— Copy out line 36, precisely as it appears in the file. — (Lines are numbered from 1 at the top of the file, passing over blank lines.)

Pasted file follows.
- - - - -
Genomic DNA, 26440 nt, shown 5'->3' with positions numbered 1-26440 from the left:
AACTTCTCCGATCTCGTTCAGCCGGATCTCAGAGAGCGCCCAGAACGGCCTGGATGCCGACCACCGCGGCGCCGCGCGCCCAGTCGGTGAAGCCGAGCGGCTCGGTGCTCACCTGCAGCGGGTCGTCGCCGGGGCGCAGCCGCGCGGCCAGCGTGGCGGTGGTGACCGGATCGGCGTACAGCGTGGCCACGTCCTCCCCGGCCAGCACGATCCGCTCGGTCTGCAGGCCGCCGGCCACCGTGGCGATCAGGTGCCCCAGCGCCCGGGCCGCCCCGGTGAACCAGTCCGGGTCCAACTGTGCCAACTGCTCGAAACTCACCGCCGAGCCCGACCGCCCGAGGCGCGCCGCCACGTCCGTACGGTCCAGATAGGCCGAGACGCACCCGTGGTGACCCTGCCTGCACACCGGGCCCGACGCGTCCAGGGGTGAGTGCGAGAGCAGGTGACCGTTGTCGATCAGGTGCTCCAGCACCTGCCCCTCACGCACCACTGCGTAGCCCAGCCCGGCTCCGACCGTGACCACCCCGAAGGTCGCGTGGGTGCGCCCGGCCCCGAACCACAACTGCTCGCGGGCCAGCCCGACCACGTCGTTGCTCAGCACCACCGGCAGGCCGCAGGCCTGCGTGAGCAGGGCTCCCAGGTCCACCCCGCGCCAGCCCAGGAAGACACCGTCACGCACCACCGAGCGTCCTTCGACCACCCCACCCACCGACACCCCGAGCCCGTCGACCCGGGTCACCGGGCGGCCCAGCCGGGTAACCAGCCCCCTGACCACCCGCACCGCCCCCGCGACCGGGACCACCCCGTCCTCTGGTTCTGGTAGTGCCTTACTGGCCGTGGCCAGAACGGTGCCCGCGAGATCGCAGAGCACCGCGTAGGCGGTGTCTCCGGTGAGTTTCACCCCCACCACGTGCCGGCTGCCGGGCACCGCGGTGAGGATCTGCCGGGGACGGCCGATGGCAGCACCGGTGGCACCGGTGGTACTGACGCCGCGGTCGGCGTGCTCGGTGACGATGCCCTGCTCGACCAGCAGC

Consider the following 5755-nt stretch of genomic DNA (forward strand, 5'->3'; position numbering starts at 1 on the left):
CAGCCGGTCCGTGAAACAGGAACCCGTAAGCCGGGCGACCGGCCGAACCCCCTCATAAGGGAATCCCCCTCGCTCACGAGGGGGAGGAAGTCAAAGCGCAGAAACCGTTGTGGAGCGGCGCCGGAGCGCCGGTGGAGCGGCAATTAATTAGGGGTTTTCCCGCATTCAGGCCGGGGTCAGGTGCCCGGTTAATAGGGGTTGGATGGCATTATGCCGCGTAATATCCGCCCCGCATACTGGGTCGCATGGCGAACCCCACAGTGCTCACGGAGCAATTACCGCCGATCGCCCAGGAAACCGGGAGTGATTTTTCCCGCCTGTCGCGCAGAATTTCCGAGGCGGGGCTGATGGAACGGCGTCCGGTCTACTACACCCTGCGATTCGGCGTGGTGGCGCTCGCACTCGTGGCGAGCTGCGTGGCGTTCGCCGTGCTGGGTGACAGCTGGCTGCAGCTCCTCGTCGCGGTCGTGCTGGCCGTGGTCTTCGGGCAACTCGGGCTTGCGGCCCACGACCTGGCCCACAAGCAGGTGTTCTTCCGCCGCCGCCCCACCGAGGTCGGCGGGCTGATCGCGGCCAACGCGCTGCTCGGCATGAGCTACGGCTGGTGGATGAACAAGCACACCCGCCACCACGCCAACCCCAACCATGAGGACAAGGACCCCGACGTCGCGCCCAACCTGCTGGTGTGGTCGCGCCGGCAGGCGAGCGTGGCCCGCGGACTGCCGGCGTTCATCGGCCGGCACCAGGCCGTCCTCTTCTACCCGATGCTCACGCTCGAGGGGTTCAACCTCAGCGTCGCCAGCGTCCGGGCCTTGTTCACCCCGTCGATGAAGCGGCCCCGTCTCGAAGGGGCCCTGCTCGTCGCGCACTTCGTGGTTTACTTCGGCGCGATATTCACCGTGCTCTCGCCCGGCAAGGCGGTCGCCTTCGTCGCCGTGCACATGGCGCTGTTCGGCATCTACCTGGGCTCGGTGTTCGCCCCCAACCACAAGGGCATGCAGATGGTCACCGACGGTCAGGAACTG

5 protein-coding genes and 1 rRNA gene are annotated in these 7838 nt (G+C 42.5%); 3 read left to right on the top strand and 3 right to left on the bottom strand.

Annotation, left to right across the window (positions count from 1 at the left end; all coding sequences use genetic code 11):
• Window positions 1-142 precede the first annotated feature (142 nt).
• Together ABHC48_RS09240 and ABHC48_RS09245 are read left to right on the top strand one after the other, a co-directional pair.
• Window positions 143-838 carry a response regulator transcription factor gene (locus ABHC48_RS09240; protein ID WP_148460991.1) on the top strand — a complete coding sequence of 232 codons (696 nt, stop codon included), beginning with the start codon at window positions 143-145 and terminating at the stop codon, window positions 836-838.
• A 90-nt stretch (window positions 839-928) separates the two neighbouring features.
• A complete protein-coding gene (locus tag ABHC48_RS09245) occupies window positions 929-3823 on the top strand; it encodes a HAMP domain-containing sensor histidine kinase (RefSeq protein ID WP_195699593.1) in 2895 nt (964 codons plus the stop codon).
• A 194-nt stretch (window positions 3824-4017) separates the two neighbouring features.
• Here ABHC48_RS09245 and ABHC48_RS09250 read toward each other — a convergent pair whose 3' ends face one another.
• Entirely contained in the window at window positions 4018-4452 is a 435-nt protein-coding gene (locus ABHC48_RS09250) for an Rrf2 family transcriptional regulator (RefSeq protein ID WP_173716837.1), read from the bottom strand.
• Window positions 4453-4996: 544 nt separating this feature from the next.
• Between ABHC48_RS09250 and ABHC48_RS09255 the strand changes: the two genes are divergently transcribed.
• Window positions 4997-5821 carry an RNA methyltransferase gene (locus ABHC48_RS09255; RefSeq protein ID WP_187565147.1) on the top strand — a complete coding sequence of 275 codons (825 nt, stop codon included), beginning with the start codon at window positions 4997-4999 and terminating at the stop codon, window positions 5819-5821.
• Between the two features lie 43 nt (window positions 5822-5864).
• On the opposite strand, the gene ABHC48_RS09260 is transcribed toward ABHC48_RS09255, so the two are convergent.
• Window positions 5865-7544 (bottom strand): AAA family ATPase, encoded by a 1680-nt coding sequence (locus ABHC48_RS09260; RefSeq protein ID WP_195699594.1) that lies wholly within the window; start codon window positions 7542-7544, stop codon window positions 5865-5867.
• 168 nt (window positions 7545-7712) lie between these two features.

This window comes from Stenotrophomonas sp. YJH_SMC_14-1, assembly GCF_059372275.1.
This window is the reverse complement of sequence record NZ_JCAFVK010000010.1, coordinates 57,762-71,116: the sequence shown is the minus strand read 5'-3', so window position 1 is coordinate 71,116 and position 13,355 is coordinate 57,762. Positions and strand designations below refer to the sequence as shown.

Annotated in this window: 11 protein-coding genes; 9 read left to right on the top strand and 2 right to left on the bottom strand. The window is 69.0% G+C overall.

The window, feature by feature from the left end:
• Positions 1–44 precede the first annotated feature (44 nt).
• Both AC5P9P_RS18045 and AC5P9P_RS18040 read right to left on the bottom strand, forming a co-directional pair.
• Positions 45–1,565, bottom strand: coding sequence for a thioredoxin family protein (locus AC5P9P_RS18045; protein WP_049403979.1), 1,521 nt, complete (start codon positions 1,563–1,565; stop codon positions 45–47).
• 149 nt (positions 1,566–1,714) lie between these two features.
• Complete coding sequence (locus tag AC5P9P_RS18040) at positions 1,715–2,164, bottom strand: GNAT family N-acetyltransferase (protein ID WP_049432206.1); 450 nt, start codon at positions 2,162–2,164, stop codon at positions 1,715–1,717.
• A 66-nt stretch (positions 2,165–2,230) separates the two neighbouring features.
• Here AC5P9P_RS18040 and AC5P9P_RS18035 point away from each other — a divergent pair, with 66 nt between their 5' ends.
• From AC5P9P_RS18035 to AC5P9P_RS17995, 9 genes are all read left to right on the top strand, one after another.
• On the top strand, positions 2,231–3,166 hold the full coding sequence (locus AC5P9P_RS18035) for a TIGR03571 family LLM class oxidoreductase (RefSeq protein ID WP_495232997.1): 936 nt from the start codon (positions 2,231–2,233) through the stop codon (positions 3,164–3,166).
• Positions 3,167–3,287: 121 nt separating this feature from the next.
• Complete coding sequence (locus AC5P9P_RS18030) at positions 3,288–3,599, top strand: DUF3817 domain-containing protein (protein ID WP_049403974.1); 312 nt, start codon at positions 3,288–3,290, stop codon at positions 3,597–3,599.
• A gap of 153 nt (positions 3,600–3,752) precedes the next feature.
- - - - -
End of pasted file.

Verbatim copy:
• Complete coding sequence (locus AC5P9P_RS18030) at positions 3,288–3,599, top strand: DUF3817 domain-containing protein (protein ID WP_049403974.1); 312 nt, start codon at positions 3,288–3,290, stop codon at positions 3,597–3,599.